According to state air regulators, pollution related to the movement of goods prematurely claims the lives of over 3,700 Californians each year, and diesel port trucks are a primary culprit. In an effort to reduce the public health risk and environmental impact of drayage trucks operating at the Ports of Los Angeles and Long Beach, the two ports have passed Clean Trucks Programs which would phase out the use of older, dirtier trucks and replace them with newer, cleaner trucks. The two plans differ in key respects, however. The most important difference between the two plans is that in Los Angeles, the large-scale investment in new equipment will be made by capitalized trucking companies who will employ the drivers. In Long Beach, by contrast, individual truck drivers (predominantly minorities, particularly low-income Latino immigrants) are being asked to make the investment in new trucks. These individual drivers will also bear the responsibility for the proper maintenance of the trucks, fuel and all other associated operational costs, and their status will remain “independent contractors.”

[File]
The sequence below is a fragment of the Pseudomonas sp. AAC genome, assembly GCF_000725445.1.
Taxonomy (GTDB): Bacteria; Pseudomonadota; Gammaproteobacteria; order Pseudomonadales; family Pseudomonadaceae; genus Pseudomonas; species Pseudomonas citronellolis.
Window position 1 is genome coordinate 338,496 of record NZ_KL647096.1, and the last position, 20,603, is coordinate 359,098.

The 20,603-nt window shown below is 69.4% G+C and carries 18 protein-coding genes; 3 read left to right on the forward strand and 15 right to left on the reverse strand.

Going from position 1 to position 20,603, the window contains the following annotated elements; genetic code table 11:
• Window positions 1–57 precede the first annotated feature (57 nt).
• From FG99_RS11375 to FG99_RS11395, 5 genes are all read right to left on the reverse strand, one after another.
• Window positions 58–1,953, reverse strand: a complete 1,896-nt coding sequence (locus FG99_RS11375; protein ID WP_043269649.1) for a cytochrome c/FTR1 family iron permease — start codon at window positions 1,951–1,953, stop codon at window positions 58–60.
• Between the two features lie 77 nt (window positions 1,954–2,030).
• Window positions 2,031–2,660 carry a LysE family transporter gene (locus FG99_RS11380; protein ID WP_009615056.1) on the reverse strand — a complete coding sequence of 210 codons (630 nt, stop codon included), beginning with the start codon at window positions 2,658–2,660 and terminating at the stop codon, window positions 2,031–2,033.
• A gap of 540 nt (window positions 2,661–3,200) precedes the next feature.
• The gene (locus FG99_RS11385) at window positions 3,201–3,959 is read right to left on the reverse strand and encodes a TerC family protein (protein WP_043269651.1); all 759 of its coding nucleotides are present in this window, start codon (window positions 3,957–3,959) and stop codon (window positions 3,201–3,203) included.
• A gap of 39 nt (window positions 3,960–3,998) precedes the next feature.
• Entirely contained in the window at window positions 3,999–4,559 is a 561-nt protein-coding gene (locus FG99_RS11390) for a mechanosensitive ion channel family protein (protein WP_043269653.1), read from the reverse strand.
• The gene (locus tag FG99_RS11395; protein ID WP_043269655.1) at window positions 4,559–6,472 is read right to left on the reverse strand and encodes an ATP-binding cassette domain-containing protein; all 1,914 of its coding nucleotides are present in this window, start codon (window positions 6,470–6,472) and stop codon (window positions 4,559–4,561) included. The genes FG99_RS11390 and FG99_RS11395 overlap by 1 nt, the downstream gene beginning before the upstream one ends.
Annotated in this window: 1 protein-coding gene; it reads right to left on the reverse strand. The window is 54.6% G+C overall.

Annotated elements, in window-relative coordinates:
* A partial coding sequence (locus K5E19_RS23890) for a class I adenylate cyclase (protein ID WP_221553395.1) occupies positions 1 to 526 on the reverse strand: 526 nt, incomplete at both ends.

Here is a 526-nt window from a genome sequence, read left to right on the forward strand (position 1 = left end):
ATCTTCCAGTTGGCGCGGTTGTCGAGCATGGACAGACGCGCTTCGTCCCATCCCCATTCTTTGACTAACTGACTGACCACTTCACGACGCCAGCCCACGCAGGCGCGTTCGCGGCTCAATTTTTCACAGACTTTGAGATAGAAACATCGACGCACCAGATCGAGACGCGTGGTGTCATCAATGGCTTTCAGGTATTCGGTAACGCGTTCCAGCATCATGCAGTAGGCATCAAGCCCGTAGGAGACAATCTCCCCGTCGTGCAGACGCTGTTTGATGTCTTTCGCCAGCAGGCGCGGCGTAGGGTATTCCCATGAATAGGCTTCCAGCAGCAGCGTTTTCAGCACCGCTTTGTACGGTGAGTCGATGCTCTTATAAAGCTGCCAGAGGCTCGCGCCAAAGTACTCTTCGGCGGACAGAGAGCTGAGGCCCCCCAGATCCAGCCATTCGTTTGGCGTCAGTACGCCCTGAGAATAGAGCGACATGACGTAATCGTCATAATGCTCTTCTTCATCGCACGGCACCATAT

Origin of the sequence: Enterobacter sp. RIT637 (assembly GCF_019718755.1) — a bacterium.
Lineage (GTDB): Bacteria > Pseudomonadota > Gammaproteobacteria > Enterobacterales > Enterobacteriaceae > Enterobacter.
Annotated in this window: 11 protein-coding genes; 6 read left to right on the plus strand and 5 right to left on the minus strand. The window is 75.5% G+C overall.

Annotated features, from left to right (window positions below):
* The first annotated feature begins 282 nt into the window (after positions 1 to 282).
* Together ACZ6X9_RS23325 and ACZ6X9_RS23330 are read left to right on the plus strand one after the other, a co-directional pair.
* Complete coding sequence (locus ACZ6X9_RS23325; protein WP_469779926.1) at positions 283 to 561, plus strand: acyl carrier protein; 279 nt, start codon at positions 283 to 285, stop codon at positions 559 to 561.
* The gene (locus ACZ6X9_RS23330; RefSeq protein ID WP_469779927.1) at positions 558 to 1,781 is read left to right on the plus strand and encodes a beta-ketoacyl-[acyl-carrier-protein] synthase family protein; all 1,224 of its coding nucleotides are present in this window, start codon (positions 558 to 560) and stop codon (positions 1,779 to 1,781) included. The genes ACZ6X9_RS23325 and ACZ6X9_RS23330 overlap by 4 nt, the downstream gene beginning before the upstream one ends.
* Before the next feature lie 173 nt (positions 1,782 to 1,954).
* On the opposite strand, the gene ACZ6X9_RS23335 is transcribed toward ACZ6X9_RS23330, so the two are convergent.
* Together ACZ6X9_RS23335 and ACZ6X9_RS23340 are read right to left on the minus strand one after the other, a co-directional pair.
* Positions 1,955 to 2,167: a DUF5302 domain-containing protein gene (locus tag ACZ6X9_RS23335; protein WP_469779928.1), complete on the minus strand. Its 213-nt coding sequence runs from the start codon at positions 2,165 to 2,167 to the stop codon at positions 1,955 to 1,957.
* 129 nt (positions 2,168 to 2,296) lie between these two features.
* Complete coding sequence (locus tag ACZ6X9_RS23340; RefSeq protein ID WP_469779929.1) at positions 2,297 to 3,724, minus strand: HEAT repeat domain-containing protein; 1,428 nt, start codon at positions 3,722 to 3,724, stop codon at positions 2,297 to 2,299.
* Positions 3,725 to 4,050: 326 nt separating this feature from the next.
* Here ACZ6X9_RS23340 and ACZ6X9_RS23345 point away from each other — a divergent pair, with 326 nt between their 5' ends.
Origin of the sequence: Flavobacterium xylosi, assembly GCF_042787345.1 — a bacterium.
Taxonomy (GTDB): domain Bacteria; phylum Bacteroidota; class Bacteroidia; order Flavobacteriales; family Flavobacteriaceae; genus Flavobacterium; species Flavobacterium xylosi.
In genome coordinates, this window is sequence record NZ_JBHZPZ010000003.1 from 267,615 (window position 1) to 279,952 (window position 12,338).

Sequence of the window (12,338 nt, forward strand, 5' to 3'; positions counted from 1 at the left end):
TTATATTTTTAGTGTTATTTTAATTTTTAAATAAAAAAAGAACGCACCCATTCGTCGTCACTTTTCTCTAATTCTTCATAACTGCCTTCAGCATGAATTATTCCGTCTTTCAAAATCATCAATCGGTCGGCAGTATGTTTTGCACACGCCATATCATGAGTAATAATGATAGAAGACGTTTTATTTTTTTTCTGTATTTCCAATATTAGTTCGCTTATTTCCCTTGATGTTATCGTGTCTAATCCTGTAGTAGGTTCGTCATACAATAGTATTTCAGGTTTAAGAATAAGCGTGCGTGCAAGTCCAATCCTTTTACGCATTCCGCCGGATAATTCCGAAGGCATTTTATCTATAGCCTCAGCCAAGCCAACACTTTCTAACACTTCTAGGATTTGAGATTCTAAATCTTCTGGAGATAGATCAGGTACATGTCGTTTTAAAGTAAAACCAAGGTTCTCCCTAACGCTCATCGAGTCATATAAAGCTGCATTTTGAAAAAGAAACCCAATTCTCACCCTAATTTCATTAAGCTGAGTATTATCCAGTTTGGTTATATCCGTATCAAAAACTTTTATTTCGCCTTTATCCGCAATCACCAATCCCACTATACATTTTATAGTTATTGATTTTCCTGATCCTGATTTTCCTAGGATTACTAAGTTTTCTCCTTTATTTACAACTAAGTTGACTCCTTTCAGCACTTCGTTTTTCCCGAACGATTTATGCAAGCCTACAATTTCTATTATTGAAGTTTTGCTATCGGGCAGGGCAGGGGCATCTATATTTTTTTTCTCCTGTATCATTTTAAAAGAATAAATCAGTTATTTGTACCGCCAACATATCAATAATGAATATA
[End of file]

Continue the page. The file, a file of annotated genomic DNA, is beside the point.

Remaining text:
To finance the plan, Long Beach is working with Daimler Truck Finance in setting up a seven-year lease-to-own program. The nature of the financing plan, however, puts Long Beach drivers in a precarious financial position, and places them at high risk for default. In addition to failing to create a sustainable pathway to clean air, the Long Beach plan is structured such that it will wreak havoc on the financial lives of port drivers, their families and their communities.
Even in the best of times, the port trucking industry is characterized by a lack of capital, a lack of assets and low profit margins. Port drivers are low-income workers who historically have not been able to fund investments in technology and assets. The addition of a truck payment (the vast majority of drivers currently own their trucks) will make margins even thinner for drivers.